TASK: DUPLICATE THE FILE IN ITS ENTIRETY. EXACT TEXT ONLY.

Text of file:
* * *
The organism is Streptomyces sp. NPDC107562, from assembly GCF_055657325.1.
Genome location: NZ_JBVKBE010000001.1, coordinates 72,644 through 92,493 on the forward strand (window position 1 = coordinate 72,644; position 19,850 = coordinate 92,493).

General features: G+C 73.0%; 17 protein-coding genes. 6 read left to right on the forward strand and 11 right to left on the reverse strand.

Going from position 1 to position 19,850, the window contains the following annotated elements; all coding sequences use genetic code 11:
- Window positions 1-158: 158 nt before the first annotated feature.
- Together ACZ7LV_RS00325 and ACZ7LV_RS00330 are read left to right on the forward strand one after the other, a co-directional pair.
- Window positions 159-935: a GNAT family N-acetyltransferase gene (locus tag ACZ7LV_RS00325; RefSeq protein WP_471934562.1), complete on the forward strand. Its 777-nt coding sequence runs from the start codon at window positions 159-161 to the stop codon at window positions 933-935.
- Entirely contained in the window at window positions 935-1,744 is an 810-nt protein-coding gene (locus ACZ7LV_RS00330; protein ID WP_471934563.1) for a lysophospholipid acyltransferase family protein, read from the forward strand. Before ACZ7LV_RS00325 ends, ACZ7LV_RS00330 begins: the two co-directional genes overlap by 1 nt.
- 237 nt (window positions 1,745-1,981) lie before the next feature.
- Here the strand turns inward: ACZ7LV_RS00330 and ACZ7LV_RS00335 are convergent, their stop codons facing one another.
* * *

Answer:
The organism is Streptomyces sp. NPDC107562, from assembly GCF_055657325.1.
Genome location: NZ_JBVKBE010000001.1, coordinates 72,644 through 92,493 on the forward strand (window position 1 = coordinate 72,644; position 19,850 = coordinate 92,493).

General features: G+C 73.0%; 17 protein-coding genes. 6 read left to right on the forward strand and 11 right to left on the reverse strand.

Going from position 1 to position 19,850, the window contains the following annotated elements; all coding sequences use genetic code 11:
- Window positions 1-158: 158 nt before the first annotated feature.
- Together ACZ7LV_RS00325 and ACZ7LV_RS00330 are read left to right on the forward strand one after the other, a co-directional pair.
- Window positions 159-935: a GNAT family N-acetyltransferase gene (locus tag ACZ7LV_RS00325; RefSeq protein WP_471934562.1), complete on the forward strand. Its 777-nt coding sequence runs from the start codon at window positions 159-161 to the stop codon at window positions 933-935.
- Entirely contained in the window at window positions 935-1,744 is an 810-nt protein-coding gene (locus ACZ7LV_RS00330; protein ID WP_471934563.1) for a lysophospholipid acyltransferase family protein, read from the forward strand. Before ACZ7LV_RS00325 ends, ACZ7LV_RS00330 begins: the two co-directional genes overlap by 1 nt.
- 237 nt (window positions 1,745-1,981) lie before the next feature.
- Here the strand turns inward: ACZ7LV_RS00330 and ACZ7LV_RS00335 are convergent, their stop codons facing one another.